Amazon is set to welcome robots:
Electronics companies have for years paraded around flashy, futuristic prototypes of consumer robots. They’ve pointed to a not-too-distant future where people will have roaming robot helpers around their home that can do the dishes or even act as a personal masseuse. So far, few of those predictions have panned out, and they largely remain the stuff of science fiction.
Last week, at Amazon’s re:MARS technology conference in Las Vegas, the e-commerce giant and other technology companies in attendance showed off the latest in robotics. On stage at re:MARS, Brady described how Amazon is using robots to get packages prepped and ready to ship out, but he asserted the job can’t be done without people.
Take Amazon’s Astro robot, for example. The company last September unveiled the long-rumored home robot, which costs $1,000 for invitation-only shoppers. It will cost $1,500 once it launches publicly at a date yet to be announced. At re:MARS, Astro greeted visitors of a mock smart home tricked out with an array of internet-connected devices.
At roughly two feet tall, Astro appears similar to a tablet on wheels. It can follow you around the house and play music, or carry drinks in a cup holder built into the device. Astro has a camera perched on top of a periscope that can rise up high enough to keep an eye on your home while you’re away. It can dance to disco in your kitchen.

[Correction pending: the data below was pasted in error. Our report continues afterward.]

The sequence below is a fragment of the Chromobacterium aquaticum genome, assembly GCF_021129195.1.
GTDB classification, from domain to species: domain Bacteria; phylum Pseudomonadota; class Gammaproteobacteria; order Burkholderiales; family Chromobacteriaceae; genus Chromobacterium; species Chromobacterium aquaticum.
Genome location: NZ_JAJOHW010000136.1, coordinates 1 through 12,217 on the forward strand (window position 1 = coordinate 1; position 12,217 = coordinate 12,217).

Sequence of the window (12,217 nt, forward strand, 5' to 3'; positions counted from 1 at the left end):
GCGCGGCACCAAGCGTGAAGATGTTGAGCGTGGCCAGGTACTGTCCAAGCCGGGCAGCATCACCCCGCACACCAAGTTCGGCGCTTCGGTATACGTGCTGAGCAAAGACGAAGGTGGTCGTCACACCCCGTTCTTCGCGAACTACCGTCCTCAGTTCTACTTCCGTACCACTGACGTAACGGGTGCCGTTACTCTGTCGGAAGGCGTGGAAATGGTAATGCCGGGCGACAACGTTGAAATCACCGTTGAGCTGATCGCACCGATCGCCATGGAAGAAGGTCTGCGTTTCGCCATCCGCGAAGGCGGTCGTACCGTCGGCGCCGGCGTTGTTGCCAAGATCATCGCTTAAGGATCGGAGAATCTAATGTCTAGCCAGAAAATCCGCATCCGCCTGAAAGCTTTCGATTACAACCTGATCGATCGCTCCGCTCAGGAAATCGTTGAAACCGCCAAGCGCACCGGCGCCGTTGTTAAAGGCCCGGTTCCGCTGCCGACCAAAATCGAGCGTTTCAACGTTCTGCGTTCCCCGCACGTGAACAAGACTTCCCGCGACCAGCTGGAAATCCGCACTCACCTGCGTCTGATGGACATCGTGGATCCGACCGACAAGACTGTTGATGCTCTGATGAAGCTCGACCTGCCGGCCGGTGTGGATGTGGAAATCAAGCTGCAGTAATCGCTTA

But the thing is throughout history, people have always feared technology because they were scared it would make their jobs obsolete. Cars, the printing press, industrial technology, all these things were met with fear in the past. People were afraid these things would put them out of work, but in every case, they did not.
Instead, technology creates new industries, new jobs, and more prosperity as a whole. With robots, the same thing is happening today. People in manufacturing are afraid their jobs will be taken, but new jobs are already being created.
Whether it’s someone to program the robots, or a human to work on more intricate tasks that robots can’t perform, new roles are emerging as robots increase production and lower costs. Back-breaking jobs that humans hate can now be given to robots, thus freeing them up to do more rewarding work.
So, it will be fun to see how Amazon will welcome robotics technology when people still fear how and what will change.